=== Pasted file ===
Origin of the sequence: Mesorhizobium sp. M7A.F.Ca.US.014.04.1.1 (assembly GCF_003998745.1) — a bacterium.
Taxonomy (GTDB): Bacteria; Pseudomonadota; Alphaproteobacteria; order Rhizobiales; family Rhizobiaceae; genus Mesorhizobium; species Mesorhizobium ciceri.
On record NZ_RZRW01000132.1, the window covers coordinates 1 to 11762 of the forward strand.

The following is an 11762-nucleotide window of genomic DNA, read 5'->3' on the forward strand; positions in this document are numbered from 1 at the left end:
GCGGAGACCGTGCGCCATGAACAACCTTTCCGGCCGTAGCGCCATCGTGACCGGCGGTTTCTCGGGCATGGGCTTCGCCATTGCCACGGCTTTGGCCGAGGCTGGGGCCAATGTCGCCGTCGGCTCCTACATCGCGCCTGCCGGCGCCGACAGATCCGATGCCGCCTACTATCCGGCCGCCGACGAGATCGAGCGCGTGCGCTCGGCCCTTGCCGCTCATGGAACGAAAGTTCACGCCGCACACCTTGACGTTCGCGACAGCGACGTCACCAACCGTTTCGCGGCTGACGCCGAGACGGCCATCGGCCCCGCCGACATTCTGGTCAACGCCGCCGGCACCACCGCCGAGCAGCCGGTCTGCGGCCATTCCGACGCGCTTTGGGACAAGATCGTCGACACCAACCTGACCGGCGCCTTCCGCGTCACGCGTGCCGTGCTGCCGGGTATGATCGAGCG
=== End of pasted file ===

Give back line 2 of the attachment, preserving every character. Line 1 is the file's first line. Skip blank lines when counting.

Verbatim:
Taxonomy (GTDB): Bacteria; Pseudomonadota; Alphaproteobacteria; order Rhizobiales; family Rhizobiaceae; genus Mesorhizobium; species Mesorhizobium ciceri.